Your next step, therefore, is Mithril Knights. Because they only drop gear a quarter of the time when killed (on average), it can take quite a while to get a full mithril set. You will probably get boots (25 in 268) and helmets (15 in 268) quite often, and the eventual platelegs (5 in 268). The platebody has quite a low drop-chance (1 in 568). This is quite the trend on these knights. Before getting the platebody you will probably get both a scimitar (1 in 67) and a shield (5/134), too, so equip these once dropped, for a decent upgrade. You may equip the sword, too, but I’d stick with the Scimitar for now, to efficiently level up your Strength skill before practically perma-equipping the Ice Sword for a long while.
As mentioned, you will want to get the Ice Sword after getting full Mithril armor, or even before getting the platebody, as it is a really good upgrade at this point. It is practically a cold Rune Sword, in stats, except it is slightly better defensively than offensively. The drop rate is 10% at the Ice Monster over at the Icy Hills. Huge. If you’re around level 30, you will use around 80 tarters per monster. Because of variance, you might get it on your first kill or your 20th, but don’t be discouraged. Also, the Ice Sword is better at grinding Strength than all weapons from a lower tier, meaning that the next best strength weapon after.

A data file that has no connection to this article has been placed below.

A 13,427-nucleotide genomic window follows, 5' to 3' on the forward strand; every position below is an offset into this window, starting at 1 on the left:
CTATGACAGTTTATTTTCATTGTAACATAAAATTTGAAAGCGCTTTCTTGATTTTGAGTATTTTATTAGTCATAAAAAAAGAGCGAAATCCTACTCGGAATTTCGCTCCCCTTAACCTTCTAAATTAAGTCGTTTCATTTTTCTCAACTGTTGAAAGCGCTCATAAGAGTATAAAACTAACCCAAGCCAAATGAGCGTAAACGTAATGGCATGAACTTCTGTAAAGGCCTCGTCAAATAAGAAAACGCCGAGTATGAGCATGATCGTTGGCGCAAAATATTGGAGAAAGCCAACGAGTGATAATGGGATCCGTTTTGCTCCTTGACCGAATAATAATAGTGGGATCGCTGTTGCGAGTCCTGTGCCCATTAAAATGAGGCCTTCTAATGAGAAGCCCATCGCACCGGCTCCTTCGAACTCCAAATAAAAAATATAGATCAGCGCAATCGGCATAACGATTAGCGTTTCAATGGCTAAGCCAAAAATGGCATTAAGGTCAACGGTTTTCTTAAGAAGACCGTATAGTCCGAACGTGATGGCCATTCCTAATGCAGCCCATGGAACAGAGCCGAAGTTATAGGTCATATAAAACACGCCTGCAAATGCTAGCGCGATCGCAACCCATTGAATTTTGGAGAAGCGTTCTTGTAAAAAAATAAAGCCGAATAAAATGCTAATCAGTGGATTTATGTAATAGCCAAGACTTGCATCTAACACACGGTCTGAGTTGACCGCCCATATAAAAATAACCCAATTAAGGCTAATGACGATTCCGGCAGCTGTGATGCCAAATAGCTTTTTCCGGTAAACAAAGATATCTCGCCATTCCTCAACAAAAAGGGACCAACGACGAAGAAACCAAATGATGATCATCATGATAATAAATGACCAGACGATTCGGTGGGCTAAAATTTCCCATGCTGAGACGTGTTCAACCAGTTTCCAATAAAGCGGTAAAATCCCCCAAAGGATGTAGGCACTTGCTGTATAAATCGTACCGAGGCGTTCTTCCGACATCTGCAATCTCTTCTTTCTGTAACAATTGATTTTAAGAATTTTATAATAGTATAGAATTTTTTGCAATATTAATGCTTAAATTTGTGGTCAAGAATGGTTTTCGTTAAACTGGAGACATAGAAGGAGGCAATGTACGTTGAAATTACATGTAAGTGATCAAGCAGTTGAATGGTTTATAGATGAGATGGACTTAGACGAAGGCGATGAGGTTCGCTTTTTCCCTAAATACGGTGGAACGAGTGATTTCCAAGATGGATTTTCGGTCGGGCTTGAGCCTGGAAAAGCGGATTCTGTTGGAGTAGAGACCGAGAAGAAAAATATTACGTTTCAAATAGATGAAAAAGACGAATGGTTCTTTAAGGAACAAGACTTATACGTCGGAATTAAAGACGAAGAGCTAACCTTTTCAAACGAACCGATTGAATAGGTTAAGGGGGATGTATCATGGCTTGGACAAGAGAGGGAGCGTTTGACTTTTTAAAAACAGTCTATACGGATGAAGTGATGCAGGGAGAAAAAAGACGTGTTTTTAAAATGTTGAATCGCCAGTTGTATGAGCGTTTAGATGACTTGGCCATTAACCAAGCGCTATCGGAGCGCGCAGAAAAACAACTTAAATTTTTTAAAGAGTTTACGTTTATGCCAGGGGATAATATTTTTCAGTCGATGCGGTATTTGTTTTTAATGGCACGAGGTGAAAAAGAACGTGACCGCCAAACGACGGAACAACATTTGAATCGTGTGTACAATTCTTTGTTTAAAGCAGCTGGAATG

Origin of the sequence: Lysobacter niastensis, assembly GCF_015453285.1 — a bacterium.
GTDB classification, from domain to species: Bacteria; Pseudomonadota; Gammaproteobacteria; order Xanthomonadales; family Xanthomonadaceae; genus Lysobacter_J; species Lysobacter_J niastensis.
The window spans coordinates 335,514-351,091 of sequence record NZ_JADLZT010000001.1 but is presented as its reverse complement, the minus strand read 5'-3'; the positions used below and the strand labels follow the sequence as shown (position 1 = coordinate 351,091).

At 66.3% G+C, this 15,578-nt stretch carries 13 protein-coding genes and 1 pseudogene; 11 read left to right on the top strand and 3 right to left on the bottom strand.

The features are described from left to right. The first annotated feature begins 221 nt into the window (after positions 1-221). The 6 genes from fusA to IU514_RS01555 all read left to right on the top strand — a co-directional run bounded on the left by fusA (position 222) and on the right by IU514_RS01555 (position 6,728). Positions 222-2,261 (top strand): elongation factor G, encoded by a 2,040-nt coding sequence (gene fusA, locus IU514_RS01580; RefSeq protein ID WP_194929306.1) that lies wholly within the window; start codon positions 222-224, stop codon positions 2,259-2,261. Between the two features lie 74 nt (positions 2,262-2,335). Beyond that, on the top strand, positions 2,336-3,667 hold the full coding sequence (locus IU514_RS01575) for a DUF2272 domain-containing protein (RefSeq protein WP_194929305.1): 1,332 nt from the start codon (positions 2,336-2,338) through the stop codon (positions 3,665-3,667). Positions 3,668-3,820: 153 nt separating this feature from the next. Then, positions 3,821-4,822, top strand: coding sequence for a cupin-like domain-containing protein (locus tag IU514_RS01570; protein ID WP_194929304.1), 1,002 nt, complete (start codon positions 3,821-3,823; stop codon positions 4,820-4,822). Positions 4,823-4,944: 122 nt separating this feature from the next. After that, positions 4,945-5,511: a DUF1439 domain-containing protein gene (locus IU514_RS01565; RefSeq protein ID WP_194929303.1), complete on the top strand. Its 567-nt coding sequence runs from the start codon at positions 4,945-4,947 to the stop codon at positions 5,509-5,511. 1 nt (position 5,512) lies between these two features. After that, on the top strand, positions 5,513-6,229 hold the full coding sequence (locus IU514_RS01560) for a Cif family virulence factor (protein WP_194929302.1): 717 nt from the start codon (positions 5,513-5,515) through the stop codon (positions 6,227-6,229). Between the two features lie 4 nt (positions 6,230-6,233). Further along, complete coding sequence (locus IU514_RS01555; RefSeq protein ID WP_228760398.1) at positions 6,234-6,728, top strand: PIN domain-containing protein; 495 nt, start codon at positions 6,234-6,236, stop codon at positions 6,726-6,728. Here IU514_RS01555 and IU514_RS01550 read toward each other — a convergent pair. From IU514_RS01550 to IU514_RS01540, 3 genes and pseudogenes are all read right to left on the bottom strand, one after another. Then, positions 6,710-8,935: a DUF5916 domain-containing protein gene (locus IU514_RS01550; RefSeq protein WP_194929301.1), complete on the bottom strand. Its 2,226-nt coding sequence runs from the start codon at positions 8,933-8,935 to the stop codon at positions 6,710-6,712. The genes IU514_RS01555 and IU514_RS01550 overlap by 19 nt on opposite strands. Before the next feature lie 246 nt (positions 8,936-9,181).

Now, before you go away from the computer, or to sleep, it’s time to upgrade your dagger. At the Purple Goo Monster you can get a cheap Adamant Dagger. Going from 429 to 444 Potatoes/hour? Good business. Feeling sad because your neck and fingers are naked? Go on a date with the mummy in Penumbra for some gifts! The Amulet of Strength and the Gold Emerald Ring are shiny, and will give you free gains! For only 3 potatoes per kill you have the same ~10% chance to get both these items.
Chapter II—A: Looting Amulet
The Looting Amulet is a special amulet which automatically loots gear acquired from Combat Areas and Slayer Areas. You may get it from the Spider Chest, with a 1/22 chance. Due to the nature of HCCO, you will spend a lot of potatoes in the early game (and beyond, too), so you might want to rush this item in order to ease the grind for food as soon as possible.